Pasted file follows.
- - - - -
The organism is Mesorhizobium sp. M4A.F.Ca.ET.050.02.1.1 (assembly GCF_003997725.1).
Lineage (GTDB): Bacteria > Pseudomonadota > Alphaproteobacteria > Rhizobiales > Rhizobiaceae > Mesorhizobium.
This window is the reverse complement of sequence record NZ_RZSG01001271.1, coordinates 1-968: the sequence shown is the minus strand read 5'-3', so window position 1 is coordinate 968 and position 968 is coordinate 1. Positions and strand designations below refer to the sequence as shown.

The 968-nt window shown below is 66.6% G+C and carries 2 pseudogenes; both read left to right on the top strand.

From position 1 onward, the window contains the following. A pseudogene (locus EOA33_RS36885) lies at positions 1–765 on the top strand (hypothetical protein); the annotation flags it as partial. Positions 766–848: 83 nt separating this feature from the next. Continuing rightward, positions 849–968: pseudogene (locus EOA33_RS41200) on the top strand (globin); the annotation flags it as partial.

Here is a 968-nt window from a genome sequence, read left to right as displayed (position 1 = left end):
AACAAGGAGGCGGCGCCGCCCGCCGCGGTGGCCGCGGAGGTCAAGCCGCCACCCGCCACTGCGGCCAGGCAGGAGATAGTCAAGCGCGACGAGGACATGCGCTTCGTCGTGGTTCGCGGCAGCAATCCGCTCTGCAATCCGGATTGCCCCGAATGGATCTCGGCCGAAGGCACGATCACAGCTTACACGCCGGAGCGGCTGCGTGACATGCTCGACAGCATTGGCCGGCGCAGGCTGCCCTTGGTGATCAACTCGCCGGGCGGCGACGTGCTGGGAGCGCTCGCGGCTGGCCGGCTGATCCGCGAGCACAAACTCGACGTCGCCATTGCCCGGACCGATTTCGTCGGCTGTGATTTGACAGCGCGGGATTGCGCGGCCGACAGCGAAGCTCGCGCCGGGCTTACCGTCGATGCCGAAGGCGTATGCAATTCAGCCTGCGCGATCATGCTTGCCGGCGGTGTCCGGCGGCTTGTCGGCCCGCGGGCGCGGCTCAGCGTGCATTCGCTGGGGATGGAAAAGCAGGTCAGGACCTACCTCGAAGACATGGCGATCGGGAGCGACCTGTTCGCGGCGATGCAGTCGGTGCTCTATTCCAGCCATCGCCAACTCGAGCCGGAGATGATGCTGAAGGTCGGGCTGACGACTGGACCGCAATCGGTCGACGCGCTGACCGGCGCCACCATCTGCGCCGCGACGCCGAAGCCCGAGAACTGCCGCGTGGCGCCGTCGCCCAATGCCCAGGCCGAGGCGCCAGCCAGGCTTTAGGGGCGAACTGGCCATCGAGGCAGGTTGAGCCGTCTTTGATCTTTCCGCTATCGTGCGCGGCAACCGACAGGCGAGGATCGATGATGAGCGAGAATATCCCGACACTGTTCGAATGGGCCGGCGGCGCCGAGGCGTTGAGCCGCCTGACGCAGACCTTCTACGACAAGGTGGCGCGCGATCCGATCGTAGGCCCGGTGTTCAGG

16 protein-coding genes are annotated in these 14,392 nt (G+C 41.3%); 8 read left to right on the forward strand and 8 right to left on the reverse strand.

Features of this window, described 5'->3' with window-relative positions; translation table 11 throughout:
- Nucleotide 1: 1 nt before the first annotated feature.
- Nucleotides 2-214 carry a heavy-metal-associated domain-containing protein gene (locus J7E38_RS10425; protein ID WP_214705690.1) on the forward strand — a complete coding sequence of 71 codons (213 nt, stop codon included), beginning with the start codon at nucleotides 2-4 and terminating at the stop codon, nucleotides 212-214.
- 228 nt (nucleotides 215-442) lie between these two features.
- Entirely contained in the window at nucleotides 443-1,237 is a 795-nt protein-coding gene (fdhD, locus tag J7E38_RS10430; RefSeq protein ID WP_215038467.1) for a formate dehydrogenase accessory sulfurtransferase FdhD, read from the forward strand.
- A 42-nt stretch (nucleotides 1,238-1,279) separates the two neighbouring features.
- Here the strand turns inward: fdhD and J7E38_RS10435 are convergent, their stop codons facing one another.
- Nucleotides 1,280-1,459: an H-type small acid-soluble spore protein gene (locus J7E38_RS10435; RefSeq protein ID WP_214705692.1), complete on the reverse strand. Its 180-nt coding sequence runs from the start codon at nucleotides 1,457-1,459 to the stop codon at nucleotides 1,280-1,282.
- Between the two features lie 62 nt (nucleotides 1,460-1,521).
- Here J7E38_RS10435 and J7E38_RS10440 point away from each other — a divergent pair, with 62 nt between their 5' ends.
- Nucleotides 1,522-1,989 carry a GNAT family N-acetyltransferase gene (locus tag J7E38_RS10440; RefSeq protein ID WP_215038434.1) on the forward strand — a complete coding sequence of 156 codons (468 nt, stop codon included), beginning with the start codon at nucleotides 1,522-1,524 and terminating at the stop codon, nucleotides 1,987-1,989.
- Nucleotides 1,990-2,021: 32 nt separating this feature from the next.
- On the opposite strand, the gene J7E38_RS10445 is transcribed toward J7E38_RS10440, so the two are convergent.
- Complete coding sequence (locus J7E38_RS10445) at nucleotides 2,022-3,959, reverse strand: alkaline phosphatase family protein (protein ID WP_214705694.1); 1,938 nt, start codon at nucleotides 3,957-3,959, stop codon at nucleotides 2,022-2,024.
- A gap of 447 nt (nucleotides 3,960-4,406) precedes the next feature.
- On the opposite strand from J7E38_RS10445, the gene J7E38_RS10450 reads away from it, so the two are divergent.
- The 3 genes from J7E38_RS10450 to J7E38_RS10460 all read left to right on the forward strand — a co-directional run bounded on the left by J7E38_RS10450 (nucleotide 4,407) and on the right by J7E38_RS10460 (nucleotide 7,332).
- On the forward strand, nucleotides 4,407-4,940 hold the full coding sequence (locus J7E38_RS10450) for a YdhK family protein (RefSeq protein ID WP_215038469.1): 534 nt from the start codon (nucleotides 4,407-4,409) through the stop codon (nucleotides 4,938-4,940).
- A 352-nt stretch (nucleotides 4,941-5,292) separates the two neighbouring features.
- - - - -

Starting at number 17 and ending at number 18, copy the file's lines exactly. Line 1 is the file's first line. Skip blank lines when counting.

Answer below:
- Between the two features lie 62 nt (nucleotides 1,460-1,521).
- Here J7E38_RS10435 and J7E38_RS10440 point away from each other — a divergent pair, with 62 nt between their 5' ends.